If you’ve never seen The Matrix trilogy before, then allow me to recommend TRON Legacy as a healthy alternative: All the shiny special effects and bogus philosophical shenanigans, but in one-third the time!
I didn’t go into this movie with any great love for the original, although the visuals were impressive for their time. I’m not a big fan of Olivia Wilde. I’d never heard of Garrett Hedlund. But, hey, it had Michael Sheen, James Frain, Jeff Bridges, and CGI Jeff Bridges. It seemed like a recipe for moderately cool, man.
But it wasn’t.
Michael Sheen spent his five minutes imitating David Bowie. James Frain was a reject from Heavy Metal. Jeff Bridges’s Kevin Flynn went from ambitious computer designer to goofy zen master – the Virtual Dude. And CGI Jeff Bridges was just creepy.
I saw the show in IMAX, which at least guaranteed that I got my money’s worth from the impressive light cycle, disc battle, and light jet air combat sequences. But the premise of a race of spontaneously generated “programs” within the virtual world (TRON’s version of midichlorians, I suppose) was just preposterous. That foolishness got trumped later when one of the programs made the transition from virtual to real world.
Kevin Flynn doesn’t want to get directly involved in a revolution because his creation, Clu, is after the info disk on his back. A secondary character mentions later that it’s possible to forge those info disks. One would think that Flynn, creator of this world, would know that. So, when he inevitably gets off his zen pillow and jumps into the middle of the action, someone steals the disk off his back. I smugly suggested to my girlfriend that Flynn probably prepared for that contingency by putting a forged disk on his back.
But no. No, he was just an idiot, allowing his disk to fall into the hands of the enemy.
I also found myself hoping that the real world plot, about the machinations within Flynn’s company ENCOM, would somehow get tied into the virtual world plot. But no. The one sighting of the ENCOM board was just to establish with clunky exposition that the company had moved on from Flynn’s altruistic mentality.
And, finally, there’s TRON himself, relegated in this story to the role of junkyard dog who turns against Flynn and serves Clu until the plot contrives for him to change alliances without any decent explanation.
I won’t call this movie an insult. I think an insult would have required more effort. It’s just a shiny bottle of noise and light. Enjoy the visuals, but don’t look for anything meaningful.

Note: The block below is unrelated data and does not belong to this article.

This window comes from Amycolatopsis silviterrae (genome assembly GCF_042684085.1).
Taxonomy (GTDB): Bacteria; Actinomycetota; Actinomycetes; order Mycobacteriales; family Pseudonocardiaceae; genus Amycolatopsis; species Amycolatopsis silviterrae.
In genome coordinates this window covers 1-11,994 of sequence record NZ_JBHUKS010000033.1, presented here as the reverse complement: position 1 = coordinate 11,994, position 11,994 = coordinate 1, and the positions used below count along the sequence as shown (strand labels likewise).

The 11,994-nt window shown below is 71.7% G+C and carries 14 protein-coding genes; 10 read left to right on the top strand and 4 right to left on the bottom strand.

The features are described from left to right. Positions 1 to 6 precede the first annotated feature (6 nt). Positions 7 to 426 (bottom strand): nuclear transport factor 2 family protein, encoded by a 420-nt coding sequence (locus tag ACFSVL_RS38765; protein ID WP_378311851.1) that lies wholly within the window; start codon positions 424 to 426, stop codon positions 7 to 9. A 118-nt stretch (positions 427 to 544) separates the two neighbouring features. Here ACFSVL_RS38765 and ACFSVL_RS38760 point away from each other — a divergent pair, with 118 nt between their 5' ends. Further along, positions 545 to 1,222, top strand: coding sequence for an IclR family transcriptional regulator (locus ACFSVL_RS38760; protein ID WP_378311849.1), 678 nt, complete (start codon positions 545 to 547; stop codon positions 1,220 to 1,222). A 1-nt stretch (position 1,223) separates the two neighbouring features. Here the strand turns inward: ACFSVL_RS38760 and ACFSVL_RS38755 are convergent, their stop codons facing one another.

There’s a scene in The Crazies when Tim Olyphant’s sheriff confronts the mayor of Doomsville (or Ogden Marsh) about denying water to the town’s population because it might be carrying a toxic brain-scrambling illness, and the mayor starts going on about how the town lives and dies by its crops, and you need water to keep the crops alive, so the water’s gotta run!
At that moment, I immediately linked this movie in my mind to Steven Spielberg’s classic, Jaws. It put me in mind of Chief Brody’s conversation with Amity’s mayor about shutting down the beaches on 4th of July weekend. That moment, and so many more, really endeared this remake to me.
It’s one of those movies with lots of AHHH! jumpy scary moments, done on a rather modest and intimate scale, with some great comic interaction between Olyphant and Joe Anderson as the town deputy. The scaled-back production for most of the movie really helps the special effects-laden moments pack a serious whallop.
If you’re feeling thirsty, though – don’t drink the water.
Rampant fisticuffs are the unmistakable signs of a Ritchie film and I think everybody but the drugged-out dog throws a punch or a kick at someone else before the final credits roll.
It’s an interesting story, with Sherlock and Watson matching wits against a society of dark mages led by the devious Lord Blackwood. I couldn’t help thinking of this pairing of Sherlock and Watson as more akin to Batman and Alfred, especially with the addition of the roguish Irene Adler (Catwoman, for our purposes in this comparison).
There were some amusing twists and turns, although some of the narrative re-weavings get a little redundant over time. (The first instance when I get to look inside the mind of Holmes as he maps out the physical obliteration of an opponent, I get it – he does this. The other times, it’s just indulgent unless Holmes gets it wrong.)
Fun movie, despite my brief grumbling there. Definitely worth seeing on the big screen!